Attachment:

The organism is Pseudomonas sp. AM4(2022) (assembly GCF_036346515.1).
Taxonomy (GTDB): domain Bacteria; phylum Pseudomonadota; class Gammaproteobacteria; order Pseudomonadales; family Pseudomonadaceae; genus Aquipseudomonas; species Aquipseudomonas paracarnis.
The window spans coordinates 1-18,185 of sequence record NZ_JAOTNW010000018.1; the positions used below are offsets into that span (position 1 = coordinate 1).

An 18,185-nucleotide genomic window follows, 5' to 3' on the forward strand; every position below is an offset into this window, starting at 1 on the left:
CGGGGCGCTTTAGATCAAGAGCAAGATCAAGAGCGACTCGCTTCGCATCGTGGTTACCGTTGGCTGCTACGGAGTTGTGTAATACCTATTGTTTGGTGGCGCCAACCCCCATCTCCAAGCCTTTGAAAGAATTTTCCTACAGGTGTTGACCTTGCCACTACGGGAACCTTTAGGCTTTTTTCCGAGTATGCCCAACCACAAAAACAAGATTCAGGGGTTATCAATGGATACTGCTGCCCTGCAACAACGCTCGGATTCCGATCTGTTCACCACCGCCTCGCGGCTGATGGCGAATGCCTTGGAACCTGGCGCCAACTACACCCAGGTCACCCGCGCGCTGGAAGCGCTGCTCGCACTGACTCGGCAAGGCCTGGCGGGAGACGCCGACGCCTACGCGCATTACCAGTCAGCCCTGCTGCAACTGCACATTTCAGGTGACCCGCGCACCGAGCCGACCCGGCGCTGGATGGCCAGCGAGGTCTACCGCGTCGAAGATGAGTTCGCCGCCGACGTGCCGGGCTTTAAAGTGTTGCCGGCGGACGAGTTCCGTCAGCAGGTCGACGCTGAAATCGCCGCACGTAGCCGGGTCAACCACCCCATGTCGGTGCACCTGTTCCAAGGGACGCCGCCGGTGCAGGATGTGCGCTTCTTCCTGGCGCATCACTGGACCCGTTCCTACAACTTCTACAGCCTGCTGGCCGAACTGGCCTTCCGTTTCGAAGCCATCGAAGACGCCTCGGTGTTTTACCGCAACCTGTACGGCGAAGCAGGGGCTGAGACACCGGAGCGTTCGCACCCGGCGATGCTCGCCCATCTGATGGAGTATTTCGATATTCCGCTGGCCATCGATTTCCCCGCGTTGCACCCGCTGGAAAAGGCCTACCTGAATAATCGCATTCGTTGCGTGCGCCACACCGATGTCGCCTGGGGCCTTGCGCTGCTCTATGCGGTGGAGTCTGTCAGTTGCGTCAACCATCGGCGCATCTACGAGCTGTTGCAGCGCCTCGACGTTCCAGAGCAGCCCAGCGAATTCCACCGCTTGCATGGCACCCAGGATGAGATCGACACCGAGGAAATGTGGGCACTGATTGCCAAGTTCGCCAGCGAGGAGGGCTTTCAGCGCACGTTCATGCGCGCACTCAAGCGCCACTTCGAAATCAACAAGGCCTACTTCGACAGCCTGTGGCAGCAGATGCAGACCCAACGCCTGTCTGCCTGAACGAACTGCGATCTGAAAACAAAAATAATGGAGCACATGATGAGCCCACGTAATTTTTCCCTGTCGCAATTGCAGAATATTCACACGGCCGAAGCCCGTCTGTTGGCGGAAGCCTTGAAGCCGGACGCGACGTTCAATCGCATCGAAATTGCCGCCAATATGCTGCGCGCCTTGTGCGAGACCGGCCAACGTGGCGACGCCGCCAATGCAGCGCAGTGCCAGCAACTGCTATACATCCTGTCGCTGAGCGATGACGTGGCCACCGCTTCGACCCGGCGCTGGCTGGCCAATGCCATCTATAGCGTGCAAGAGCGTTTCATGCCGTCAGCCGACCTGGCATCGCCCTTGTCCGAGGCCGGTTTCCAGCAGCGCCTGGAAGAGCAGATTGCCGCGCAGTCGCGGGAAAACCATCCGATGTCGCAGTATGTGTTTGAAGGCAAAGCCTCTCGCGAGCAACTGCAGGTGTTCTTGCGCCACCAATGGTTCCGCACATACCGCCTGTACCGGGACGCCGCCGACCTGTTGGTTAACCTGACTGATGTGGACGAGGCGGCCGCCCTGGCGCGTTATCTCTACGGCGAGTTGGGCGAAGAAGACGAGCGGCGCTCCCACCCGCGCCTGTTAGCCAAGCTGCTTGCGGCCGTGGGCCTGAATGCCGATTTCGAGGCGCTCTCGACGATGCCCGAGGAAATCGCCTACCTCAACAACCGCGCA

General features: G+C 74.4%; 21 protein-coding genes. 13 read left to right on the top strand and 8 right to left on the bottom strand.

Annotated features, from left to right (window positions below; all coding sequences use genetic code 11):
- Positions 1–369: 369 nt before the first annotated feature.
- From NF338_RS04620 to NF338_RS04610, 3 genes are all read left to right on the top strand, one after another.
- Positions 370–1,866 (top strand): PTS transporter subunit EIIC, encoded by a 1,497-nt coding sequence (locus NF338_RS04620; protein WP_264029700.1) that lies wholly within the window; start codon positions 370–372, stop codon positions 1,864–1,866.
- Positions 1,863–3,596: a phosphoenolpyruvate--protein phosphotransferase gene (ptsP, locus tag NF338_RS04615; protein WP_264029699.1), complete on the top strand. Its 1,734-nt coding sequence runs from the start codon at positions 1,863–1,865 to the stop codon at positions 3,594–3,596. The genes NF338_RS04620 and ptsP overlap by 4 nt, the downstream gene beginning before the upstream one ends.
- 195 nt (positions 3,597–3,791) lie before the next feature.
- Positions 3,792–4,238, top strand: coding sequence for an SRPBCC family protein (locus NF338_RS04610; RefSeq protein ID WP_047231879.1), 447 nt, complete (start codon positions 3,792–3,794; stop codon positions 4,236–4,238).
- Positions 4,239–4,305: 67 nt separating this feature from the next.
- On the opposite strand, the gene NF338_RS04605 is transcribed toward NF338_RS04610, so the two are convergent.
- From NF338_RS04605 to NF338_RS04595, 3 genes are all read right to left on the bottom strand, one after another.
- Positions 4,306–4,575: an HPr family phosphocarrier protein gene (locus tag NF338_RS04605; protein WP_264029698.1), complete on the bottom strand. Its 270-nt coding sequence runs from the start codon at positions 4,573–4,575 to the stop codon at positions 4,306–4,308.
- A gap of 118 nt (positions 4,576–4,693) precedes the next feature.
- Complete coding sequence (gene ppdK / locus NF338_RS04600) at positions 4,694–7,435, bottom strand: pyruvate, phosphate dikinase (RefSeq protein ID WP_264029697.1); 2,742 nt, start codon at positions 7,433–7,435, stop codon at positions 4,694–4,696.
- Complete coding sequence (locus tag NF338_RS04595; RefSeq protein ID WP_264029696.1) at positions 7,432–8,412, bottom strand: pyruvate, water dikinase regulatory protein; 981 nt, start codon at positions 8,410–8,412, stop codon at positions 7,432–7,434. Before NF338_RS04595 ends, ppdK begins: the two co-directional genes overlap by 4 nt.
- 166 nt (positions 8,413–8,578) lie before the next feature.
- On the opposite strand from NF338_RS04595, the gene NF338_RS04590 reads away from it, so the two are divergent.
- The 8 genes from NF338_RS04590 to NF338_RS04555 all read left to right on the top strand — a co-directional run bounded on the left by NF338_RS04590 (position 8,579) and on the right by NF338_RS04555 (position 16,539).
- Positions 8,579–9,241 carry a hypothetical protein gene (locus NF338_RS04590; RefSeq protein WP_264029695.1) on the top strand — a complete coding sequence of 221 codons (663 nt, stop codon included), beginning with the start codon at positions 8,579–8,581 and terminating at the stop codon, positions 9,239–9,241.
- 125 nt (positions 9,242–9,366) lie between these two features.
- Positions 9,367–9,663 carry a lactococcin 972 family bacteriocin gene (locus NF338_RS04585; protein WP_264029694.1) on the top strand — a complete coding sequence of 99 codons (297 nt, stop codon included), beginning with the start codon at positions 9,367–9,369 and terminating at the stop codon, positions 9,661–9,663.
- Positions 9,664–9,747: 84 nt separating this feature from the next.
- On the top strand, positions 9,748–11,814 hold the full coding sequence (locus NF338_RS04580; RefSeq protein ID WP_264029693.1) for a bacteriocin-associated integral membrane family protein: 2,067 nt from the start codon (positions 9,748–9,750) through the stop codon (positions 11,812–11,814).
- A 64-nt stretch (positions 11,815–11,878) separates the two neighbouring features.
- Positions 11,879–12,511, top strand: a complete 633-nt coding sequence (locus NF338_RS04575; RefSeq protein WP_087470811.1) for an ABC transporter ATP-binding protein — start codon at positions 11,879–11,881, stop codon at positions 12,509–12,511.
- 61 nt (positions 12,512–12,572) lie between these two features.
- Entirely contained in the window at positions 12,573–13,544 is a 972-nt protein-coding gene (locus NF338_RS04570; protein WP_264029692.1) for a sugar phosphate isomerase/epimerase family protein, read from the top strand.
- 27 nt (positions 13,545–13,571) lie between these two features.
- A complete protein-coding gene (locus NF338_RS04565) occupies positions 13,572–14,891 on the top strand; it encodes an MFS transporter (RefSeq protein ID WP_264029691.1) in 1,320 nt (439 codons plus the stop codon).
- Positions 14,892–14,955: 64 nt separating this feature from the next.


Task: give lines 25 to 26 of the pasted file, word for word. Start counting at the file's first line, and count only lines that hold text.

- 125 nt (positions 9,242–9,366) lie between these two features.
- Positions 9,367–9,663 carry a lactococcin 972 family bacteriocin gene (locus NF338_RS04585; protein WP_264029694.1) on the top strand — a complete coding sequence of 99 codons (297 nt, stop codon included), beginning with the start codon at positions 9,367–9,369 and terminating at the stop codon, positions 9,661–9,663.